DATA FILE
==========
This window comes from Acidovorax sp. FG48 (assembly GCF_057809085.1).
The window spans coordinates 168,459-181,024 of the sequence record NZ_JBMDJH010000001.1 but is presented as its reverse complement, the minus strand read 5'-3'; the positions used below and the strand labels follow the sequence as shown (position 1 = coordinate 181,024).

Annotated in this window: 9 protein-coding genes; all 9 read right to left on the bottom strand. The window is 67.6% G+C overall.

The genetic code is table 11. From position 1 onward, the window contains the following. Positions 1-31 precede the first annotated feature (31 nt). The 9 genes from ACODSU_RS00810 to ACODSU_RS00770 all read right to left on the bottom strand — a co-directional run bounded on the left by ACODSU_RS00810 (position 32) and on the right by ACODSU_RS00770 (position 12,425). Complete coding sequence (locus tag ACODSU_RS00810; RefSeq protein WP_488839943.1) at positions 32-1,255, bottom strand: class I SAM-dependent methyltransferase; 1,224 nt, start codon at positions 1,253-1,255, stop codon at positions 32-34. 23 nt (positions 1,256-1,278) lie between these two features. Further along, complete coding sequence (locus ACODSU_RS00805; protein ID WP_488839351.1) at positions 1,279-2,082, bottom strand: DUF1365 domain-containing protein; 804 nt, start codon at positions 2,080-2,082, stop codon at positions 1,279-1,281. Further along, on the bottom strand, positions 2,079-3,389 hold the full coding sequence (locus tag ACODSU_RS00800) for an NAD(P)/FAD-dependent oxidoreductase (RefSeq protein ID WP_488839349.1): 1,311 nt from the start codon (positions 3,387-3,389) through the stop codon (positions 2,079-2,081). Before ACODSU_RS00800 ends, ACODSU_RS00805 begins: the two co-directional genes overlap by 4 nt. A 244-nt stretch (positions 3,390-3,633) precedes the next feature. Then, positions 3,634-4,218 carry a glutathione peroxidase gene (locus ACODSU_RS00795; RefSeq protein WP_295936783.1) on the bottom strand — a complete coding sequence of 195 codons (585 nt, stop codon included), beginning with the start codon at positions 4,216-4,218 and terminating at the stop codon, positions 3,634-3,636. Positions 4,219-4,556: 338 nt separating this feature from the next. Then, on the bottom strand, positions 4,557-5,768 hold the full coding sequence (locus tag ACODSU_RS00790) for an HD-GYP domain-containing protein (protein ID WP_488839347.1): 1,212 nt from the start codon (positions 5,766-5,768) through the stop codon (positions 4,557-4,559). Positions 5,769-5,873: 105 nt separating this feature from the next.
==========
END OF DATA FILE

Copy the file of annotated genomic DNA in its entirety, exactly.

This window comes from Acidovorax sp. FG48 (assembly GCF_057809085.1).
The window spans coordinates 168,459-181,024 of the sequence record NZ_JBMDJH010000001.1 but is presented as its reverse complement, the minus strand read 5'-3'; the positions used below and the strand labels follow the sequence as shown (position 1 = coordinate 181,024).

Annotated in this window: 9 protein-coding genes; all 9 read right to left on the bottom strand. The window is 67.6% G+C overall.

The genetic code is table 11. From position 1 onward, the window contains the following. Positions 1-31 precede the first annotated feature (31 nt). The 9 genes from ACODSU_RS00810 to ACODSU_RS00770 all read right to left on the bottom strand — a co-directional run bounded on the left by ACODSU_RS00810 (position 32) and on the right by ACODSU_RS00770 (position 12,425). Complete coding sequence (locus tag ACODSU_RS00810; RefSeq protein WP_488839943.1) at positions 32-1,255, bottom strand: class I SAM-dependent methyltransferase; 1,224 nt, start codon at positions 1,253-1,255, stop codon at positions 32-34. 23 nt (positions 1,256-1,278) lie between these two features. Further along, complete coding sequence (locus ACODSU_RS00805; protein ID WP_488839351.1) at positions 1,279-2,082, bottom strand: DUF1365 domain-containing protein; 804 nt, start codon at positions 2,080-2,082, stop codon at positions 1,279-1,281. Further along, on the bottom strand, positions 2,079-3,389 hold the full coding sequence (locus tag ACODSU_RS00800) for an NAD(P)/FAD-dependent oxidoreductase (RefSeq protein ID WP_488839349.1): 1,311 nt from the start codon (positions 3,387-3,389) through the stop codon (positions 2,079-2,081). Before ACODSU_RS00800 ends, ACODSU_RS00805 begins: the two co-directional genes overlap by 4 nt. A 244-nt stretch (positions 3,390-3,633) precedes the next feature. Then, positions 3,634-4,218 carry a glutathione peroxidase gene (locus ACODSU_RS00795; RefSeq protein WP_295936783.1) on the bottom strand — a complete coding sequence of 195 codons (585 nt, stop codon included), beginning with the start codon at positions 4,216-4,218 and terminating at the stop codon, positions 3,634-3,636. Positions 4,219-4,556: 338 nt separating this feature from the next. Then, on the bottom strand, positions 4,557-5,768 hold the full coding sequence (locus tag ACODSU_RS00790) for an HD-GYP domain-containing protein (protein ID WP_488839347.1): 1,212 nt from the start codon (positions 5,766-5,768) through the stop codon (positions 4,557-4,559). Positions 5,769-5,873: 105 nt separating this feature from the next.